5 Minutes With Yang Liu, Co-Founder & CEO, JustWears

Yang Liu always knew that she wanted to start a business, so she took the leap and left her stable job in 2017 to establish JustWears with her partner. They were inspired by the lacklustre quality of underwear on the menswear market, and their sustainable retail business has grown so much that it caught the attention of a former, high-profile Google CEO.

Yang JustWears

Tell me about the JustWears story.

I left my job at venture capital and started working full time on JustWears in September 2016.

It took us 10 months to develop and test the product and branding before officially launching in July 2017 on Kickstarter.

Why the name JustWears?

There is a backstory for the name. We initially launched the brand as JoeyWears – because we invented a new pouch design to protect men’s crown jewel, just like how joey is protected in the pouch. Unfortunately we didn’t get the trademarks on time so we had to consider a rebrand.

We reached out to our customers and crowdsourced what’s the best name they would like to name us. Out of the 700-plus names we got, JustWears was repeatedly mentioned most.

In their words:” It is just so comfy, every man should just wear it.”

How much JustWears has grown since it would founded?

Within the first 30 days of launch, we made a record for being the most backed apparel project on Kickatarter in the UK out of 720 projects, and top three in broader Europe.

We received over $105,000 (£80,350) pre-orders from 1500-plus customers across the world.

Since then, we start trading through our online store. We have shipped about 13,000 pairs of underwear to more than 3000 customers in 73 countries. We’ve achieved this with a very lean team of four people. We are on the track to get the first seven-figure turnover this year.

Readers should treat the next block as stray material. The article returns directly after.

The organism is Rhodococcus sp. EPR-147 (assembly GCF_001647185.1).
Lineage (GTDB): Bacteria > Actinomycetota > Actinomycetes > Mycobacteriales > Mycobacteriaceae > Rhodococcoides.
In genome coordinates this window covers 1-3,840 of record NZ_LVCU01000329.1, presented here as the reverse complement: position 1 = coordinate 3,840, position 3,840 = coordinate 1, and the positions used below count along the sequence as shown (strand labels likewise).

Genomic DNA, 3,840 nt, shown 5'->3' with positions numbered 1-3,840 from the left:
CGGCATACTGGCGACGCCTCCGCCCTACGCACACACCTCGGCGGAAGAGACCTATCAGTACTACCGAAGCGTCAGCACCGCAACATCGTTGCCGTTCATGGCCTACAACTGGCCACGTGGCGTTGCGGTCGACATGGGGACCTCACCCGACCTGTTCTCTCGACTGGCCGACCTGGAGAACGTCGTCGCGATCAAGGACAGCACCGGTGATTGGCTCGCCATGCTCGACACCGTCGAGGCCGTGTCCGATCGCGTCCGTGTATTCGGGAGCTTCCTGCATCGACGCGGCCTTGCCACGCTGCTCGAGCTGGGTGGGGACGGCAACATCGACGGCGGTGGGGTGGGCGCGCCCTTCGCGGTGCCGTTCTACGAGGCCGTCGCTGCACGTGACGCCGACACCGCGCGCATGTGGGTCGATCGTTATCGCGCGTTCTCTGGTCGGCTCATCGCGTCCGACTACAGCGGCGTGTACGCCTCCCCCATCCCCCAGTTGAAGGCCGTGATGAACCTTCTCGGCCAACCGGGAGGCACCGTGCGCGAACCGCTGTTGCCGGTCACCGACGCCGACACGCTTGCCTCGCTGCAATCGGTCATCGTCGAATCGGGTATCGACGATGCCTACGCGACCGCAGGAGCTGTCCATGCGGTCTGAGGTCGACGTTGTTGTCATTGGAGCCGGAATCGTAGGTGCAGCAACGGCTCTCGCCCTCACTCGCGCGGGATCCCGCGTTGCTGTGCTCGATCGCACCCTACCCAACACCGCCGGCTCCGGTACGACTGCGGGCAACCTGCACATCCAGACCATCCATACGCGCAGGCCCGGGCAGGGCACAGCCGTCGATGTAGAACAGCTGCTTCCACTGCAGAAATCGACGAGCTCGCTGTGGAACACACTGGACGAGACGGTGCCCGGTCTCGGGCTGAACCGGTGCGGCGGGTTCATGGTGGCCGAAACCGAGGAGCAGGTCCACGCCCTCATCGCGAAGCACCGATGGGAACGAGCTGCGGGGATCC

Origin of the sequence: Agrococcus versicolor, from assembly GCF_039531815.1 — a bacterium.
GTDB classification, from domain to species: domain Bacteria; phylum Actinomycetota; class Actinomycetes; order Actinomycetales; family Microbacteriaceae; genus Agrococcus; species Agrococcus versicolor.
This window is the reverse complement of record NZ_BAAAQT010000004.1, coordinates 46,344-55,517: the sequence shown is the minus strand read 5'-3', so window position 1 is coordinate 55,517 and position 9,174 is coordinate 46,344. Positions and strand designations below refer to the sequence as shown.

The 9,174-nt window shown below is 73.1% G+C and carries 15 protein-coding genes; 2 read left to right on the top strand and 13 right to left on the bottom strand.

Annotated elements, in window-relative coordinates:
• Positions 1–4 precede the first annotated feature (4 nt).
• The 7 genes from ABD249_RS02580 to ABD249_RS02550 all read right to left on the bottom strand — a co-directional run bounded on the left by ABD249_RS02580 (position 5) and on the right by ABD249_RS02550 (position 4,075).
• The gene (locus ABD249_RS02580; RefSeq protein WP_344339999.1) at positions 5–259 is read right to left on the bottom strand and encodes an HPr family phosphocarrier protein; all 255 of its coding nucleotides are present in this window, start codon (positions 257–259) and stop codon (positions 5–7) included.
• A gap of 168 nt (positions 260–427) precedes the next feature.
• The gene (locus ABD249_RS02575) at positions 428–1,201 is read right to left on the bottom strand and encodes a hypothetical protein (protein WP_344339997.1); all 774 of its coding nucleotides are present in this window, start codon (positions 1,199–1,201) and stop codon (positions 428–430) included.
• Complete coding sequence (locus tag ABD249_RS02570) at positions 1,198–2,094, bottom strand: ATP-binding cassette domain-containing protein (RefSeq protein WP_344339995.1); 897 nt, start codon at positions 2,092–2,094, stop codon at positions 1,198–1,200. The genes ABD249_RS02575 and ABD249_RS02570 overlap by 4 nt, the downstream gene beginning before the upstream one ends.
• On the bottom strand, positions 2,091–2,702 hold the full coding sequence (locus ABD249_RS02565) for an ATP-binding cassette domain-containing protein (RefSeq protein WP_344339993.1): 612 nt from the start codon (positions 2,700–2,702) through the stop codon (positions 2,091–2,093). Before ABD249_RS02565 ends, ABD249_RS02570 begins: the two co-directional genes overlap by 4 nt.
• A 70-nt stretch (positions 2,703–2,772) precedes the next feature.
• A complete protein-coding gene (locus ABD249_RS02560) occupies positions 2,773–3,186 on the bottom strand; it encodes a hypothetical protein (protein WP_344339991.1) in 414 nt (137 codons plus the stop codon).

How does it feel to have achieved this?

The first thing I did when we hit the sales target was to call my parents in China and proudly told them “I made it!” Even until now, they still occasionally asked me when I can get a “proper” job.

What’s it like having some high-profile people, like former Google chief executive Eric Schmidt, wearing your products?

It’s not everyday you get to congratulate a former Google CEO on his “fantastic package”. It keeps me smiling for probably three days. (laughs)

“It’s not everyday you get to congratulate a former Google CEO on his ‘fantastic package’.”

Of all the types of businesses you could’ve ventured into, why specifically mens’ underwear?

I got a lot people asking me “why you, as a woman, are innovating men’s underwear?” It started from my frustration with my partner’s saggy underwear. He’s never a fan of Calvin Klein.

Underwear stood out as a market with little product innovation and antiquated brand messaging. As I looked deeper into this, I realised how badly most brands were missing the mark on what the majority of men care about most: comfort. This ultimately inspired us to go off start a company of our own.

Tell me about yourself. What were you doing before JustWears?